Video of the Day


Alex Carnevale

Managing Editor
Kara VanderBijl

Features Editor
Mia Nguyen

Senior Editor
Durga Chew-Bose

Senior Editor
Brittany Julious

This Recording

is dedicated to the enjoyment of audio and visual stimuli. Please visit our archives where we have uncovered the true importance of nearly everything. Should you want to reach us, e-mail alex dot carnevale at gmail dot com, but don't tell the spam robots. Consider contacting us if you wish to use This Recording in your classroom or club setting. We have given several talks at local Rotarys that we feel went really well.

Pretty used to being with Gwyneth

Regrets that her mother did not smoke

Frank in all directions

Jean Cocteau and Jean Marais

Simply cannot go back to them

Roll your eyes at Samuel Beckett

John Gregory Dunne and Joan Didion

Metaphors with eyes

Life of Mary MacLane

Circle what it is you want

Not really talking about women, just Diane

Felicity's disguise

Live and Active Affiliates
This area does not yet contain any content.

In Which We Wake Up Hungover For This

The Blanket Term



The day after graduation, I woke up hungover to attend the baptism of the man I had been sleeping with and thought myself to love during those final months of school.


I thought, before writing this, that I would leave out the graduation and the school, the short time span, and, most notably, the loving — but I am immature, hasty and young, and it all shows whether I declare it at the start or hide it.


Is thinking to love someone and loving someone the same? This nags at me, though there was never a point at which he either thought to love me or loved me that I know of; the question, or problem, applies only to me.


I could reconcile my quandary if, looking back on it now, I decide that I only thought to love him, and this method of thinking was an error. But as it stands, I either continue to think that I loved him, continue to think that I thought to love him, think to love him still, love him still, or deny all of the thinking and the loving entirely. Sometimes I think that the act of thinking to love him more or less equates to loving him. That is to say, sometimes I presume to substitute one for the other, thinking: I love to love him or I loved him or I loved to love him or I love him, or I don’t and didn’t ever. Loving or not; not thinking. That is simpler.

I admit this sort of thinking and loving is insufferable; if I repeat the word enough, I hope to dull it so that it does not bring me so much shame, in writing or otherwise.


Reading over that initial sentence, the only word that now seems somehow misplaced is man. Was he a man? I don’t mean this as a slight, but sometimes I think he was a boy instead.


I often sent him e-mails of poetry. Thankfully, very little of it was my own, though that does not excuse it. One poem I sent him, near the end, was George Oppen’s “Boy’s Room.” As I was preparing to leave one morning, for good (it was always for good), he said, “I’m sorry, it’s only a boy’s room.” “You’re 24,” I said back, not caring about poetry.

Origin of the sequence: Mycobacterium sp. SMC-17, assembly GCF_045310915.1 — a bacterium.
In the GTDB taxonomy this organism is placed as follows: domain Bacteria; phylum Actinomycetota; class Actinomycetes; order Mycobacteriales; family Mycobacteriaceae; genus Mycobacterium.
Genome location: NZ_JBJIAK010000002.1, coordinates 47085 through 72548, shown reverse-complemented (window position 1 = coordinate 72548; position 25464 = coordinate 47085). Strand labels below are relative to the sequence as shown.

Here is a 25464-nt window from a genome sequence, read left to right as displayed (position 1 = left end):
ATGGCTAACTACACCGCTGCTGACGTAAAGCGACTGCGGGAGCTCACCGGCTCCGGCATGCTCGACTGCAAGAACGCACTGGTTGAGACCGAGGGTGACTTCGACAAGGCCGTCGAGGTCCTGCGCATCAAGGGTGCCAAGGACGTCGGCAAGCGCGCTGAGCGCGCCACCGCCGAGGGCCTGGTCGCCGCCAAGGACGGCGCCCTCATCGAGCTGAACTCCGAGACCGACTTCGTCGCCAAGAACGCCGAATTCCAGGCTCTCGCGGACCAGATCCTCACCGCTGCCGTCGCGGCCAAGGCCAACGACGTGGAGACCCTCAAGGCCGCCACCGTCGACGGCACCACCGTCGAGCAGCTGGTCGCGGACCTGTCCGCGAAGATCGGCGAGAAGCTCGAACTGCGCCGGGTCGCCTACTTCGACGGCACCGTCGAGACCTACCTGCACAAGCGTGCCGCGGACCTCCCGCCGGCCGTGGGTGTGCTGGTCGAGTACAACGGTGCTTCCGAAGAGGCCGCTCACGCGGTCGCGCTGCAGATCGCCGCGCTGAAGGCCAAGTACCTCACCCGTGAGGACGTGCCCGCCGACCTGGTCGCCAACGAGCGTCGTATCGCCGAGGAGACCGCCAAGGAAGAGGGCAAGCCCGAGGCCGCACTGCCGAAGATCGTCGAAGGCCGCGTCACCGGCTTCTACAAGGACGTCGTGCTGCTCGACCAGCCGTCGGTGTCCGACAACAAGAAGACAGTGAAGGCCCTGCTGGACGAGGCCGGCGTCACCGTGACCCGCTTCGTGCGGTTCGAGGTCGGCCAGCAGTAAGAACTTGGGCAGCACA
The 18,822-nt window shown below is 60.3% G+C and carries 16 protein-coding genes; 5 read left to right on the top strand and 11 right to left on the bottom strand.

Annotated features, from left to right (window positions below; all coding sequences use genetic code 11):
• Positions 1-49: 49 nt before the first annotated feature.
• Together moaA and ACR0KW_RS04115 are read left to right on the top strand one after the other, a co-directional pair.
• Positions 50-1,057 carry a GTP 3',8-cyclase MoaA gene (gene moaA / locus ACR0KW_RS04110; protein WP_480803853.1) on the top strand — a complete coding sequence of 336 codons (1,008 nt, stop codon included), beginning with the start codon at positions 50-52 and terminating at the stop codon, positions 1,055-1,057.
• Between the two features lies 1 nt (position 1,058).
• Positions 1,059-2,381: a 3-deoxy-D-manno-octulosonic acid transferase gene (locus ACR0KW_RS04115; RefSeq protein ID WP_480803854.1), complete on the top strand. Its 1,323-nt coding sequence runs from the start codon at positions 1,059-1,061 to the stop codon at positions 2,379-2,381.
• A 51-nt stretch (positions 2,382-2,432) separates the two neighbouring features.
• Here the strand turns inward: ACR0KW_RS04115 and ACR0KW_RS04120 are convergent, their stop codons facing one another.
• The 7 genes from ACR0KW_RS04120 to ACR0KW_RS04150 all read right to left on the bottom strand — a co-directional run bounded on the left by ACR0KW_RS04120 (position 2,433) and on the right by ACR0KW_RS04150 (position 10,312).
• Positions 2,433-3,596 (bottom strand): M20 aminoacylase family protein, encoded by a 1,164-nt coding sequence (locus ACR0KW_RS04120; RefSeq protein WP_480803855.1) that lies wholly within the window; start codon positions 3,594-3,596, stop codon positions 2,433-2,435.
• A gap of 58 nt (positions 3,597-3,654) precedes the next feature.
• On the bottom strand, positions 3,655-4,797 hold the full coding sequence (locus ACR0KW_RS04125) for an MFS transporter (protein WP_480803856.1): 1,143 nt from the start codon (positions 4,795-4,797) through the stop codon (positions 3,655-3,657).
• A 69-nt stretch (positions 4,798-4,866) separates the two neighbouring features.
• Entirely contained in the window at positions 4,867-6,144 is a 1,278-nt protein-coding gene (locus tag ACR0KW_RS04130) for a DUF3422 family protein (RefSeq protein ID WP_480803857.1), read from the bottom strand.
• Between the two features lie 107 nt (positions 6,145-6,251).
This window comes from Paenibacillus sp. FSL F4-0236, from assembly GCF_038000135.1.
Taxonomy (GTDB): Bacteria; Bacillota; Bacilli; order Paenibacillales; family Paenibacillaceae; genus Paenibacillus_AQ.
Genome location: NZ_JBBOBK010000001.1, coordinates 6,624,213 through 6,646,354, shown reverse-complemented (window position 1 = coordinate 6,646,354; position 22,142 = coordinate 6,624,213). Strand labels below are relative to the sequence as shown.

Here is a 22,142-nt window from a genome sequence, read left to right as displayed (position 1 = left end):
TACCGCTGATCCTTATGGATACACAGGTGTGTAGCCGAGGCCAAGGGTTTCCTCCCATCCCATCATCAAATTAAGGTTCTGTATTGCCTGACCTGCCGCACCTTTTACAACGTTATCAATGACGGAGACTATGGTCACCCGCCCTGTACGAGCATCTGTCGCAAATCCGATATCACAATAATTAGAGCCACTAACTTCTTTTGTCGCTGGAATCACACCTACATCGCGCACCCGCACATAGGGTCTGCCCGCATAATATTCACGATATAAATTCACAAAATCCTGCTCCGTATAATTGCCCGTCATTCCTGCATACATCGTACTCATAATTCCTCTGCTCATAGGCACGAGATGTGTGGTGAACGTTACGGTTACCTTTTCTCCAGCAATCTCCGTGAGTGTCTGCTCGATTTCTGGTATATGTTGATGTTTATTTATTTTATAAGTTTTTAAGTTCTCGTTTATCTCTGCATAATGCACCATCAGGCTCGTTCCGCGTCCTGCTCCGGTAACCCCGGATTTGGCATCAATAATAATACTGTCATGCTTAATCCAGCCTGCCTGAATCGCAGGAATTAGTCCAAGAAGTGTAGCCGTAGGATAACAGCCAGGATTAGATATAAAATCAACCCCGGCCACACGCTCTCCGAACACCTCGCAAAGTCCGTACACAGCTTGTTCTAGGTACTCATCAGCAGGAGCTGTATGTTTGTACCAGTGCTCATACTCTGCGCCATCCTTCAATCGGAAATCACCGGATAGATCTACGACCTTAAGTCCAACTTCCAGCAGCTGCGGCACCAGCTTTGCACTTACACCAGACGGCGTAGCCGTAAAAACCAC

I don’t know why he said it; he was never “gasping / for breath over a girl’s body” — or not mine, at least.


Truthfully, he was not then 24. It was many months until his birthday. Now his birthday has come and gone. I sent him a forcibly cheerful email, which everyone advised against. I did not write of us sleeping together, or even make any veiled references to it.


I regret that I am not the sort of person that can say fucking with any sort of ease.


I say sleeping together because I am a prude, but also because it is accurate. I think he regrets both  — the actual sleeping side-by-side and the fucking. They are not the same thing, but the blanket term comforts me, pairing them as I sometimes pretended we were paired.


Lying in my bed one afternoon, in my room, I was struck by how much larger his bed was than mine.

I told my roommate my observation while she studied. “Aren’t they the same size?” she said, looking up briefly. She had seen his room before, and her memory was more precise than mine. However, I knew that there was no way that he and I could lay side-by-side, not touching on my bed and still fit. One of us would slide off. I was certain his was larger.


I was tracing the line of his back one night in his bed, not sleeping, when he interrupted, “That hurts my back, actually.” It was without warmth, but I had often traced two fingers along either side of his spine in this way.

I withdrew my hand, thinking myself seared, though I could have been pressing too hard. The curve of his back was distinctly elegant — something that may have been from years of swimming, or simply God-given, though I don’t know which.


The last night I spent in his presence was spent mostly in the dark of his living room. He and a friend of ours joked half-heartedly back and forth while swigging whiskey, as I tried not to fall asleep on his couch. I had been driving all day after moving my belongings back to my childhood home, and was exhausted to return to the place I had just left three days prior — bouncing from one old, abandoned home to another with nothing new to carry.

A pillow and blanket were laid out, though I didn’t know for whom. He was always having guests stay over and seemed to crave, or at least welcome, constant company. Everyone assumed that they were close enough friends with him to stay the night. I no longer felt that way, however, though I did adopt the pillow and blanket temporarily, while trying not to sleep on his couch.

He looked at me kindly from across the room, saying, “You just want to sleep, don’t you?” This seemed to comfort him, so I did not respond.


As the night continued, I righted myself and began to stretch, sore from travel. He took the pillow and blanket in my absence, curling up. It became clear that it was he, not I, who was now in danger of nodding off.

“Don’t you want to go to your bed?” I asked.

“I don’t like my bed that much,” he said, muffled, into his pillow and blanket on the floor.


Now, I try to regard that modest remark warmly, as if he were saying, it’s nothing personal, it was the bed all along that I didn’t like, not you! Of course, I would reply brightly, it’s a shame we never settled on a more appealing locale — the dirty apartment floor or the table with the mugs of stale tea, for instance.

I don’t know if the bed was a casualty of my imprint, or of someone else’s, or of his own. None of these options would surprise me.


In his poem “Firstly” from Love, Poetry, Paul Eluard writes: “Le sommeil a pris ton empreinte / Et la colore de tes yeux.” Sleep took your imprint, and the color of your eyes. I say it hushed like a prayer.